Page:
My husband was unemployed four weeks later. Our home had to be sold to finance a business. This involved moving to the opposite end of the Sunshine State when my daughter was six weeks old.  Needless to say, I was not in a fit state physically or emotionally to undertake such a venture. By the time my daughter was nine months old we had moved house three times on the Sunshine Coast until he finally found a business that looked viable.

I had given up on him by the third move. He was destroying me and I wasn’t strong enough to fight back. I ended up working a twelve-hour day sandwiched between a hot plate and a sink full of hot water and dirty dishes. When I got home I cooked roasts, corn beef, cakes and slices for the shop the following day. Each night, my few hours’ sleep were broken by a fractious baby.

My daughter didn’t belong to me anymore. She spent her time with a babysitter and received scant attention from me. I had been able to look after my sons until they went to school and was missing being able to do this with my daughter. I became angrier with my husband each passing day, although I took it out on everyone. Lack of sleep made it worse.

My husband never seemed to do very much, though he worked long hours. He supervised the women who helped at lunchtime and the girls after school who helped with the clean up. He was also the planner, organiser, buyer of things and strategic thinker.

When he came home, he was tired from a long day. He had to count the money, sit outside in the balmy evenings and smoke, enjoy a beer or two and relax. He was always pleasant to me and our daughter – in stark contrast to how I behaved.

The situation was untenable. I was angry with him for putting us in this terrible position. He was angry at me for not being a strong enough woman to cope with having a baby, losing my home, working 12 - 15 hour days, cooking, cleaning and washing for us – and never having a full nights’ sleep. At this time I also discovered my mother had bowel cancer.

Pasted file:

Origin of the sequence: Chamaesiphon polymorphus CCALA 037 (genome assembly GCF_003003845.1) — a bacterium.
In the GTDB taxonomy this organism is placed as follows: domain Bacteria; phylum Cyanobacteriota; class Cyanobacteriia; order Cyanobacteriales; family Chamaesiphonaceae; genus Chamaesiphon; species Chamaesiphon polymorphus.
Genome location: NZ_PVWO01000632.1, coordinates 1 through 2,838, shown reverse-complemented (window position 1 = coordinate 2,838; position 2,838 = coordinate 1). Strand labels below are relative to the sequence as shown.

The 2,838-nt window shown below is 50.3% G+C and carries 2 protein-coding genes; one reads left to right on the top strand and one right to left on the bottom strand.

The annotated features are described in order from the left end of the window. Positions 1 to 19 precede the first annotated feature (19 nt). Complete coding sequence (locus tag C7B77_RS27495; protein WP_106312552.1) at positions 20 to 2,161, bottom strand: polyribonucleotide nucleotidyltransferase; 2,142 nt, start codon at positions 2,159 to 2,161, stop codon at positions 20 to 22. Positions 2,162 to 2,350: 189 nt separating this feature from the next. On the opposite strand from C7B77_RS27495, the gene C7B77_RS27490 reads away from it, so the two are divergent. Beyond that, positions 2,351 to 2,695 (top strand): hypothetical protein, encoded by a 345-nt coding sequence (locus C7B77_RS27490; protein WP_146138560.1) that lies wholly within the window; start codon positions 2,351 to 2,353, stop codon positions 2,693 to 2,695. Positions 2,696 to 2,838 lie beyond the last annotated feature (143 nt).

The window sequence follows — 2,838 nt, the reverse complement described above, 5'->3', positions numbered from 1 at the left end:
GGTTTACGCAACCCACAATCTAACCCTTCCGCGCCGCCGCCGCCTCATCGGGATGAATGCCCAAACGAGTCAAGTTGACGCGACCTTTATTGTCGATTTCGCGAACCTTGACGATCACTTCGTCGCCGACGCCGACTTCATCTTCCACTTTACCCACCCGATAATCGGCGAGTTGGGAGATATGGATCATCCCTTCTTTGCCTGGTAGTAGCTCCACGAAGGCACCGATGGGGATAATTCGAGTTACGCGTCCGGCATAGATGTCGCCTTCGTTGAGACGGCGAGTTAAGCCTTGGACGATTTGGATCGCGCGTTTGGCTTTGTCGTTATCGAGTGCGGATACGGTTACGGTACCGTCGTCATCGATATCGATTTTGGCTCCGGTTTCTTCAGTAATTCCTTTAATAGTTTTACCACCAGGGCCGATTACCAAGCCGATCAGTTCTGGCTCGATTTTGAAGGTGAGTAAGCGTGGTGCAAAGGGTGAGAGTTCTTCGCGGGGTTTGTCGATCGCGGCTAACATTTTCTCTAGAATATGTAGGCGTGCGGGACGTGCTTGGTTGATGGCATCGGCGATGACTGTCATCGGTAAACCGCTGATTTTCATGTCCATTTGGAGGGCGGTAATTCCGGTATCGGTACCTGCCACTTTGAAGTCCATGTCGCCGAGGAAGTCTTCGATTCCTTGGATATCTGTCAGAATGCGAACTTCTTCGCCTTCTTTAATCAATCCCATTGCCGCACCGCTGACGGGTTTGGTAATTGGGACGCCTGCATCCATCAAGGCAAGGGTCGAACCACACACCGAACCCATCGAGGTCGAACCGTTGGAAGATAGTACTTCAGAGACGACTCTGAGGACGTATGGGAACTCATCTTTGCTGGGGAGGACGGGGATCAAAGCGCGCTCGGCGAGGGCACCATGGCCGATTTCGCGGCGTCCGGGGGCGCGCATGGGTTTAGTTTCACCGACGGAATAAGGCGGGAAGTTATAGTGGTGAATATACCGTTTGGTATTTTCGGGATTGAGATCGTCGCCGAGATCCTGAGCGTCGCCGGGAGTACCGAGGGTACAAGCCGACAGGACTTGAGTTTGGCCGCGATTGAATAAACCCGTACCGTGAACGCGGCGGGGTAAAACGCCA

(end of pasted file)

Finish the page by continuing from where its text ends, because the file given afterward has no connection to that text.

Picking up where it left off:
Although he didn’t seem to understand my feelings, we continued this way for another eighteen months before he was ready to sell the business. Our marriage lasted another four years before I was strong enough to leave him. In those years, I got a job, retrained at tertiary level and got my self esteem back. I went from strength to strength.

But he took my daughter from me after I left him. He said I was an unfit mother for leaving my boys, for not looking after my daughter when we had the business, for being mentally unstable as evidenced by my obvious anger during that time, for neglecting my daughter because I had a job and was studying. 

So I lost my daughter for four years. My ex-husband knows how much this has hurt me because he saw me go through it with my sons. This time, I coped because I had the support of my sons and was financially independent.

This year, he sent my daughter back to me. She is now a beautiful, independent young woman. Sadly, the conflict he creates with women who don’t bow to his control has now spread to include my daughter. So he has decided she needs her mother.

It has been liberating to share with my daughter the reasons why I ended the marriage with her father, and his role in my leaving of her half-brothers. We are strong together now.

I regret having missed out on significant chunks of my children’s childhoods because I wasn’t strong enough to stand up for them. It will never happen again.


© Carol Clifford

“A gender-equal society would be one where the word ‘gender’ does not exist: where everyone can be themselves.”*

I’ve always been aware of gender conditioning and actively tried to combat any lingering prejudices or stereotypes in my own parenting, even down to encouraging dolls with my boys when they were little. It’s great to read people writing about gender issues they’re experiencing with their kids. For too long these subjects have been discouraged or silenced. I’d love to publish some more creative writing on this topic, especially if you are struggling with a child who actively tries to move away from gender normative preferences. A society where everyone can be themselves thanks Gloria for those aspirational words.

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* Gloria Steinem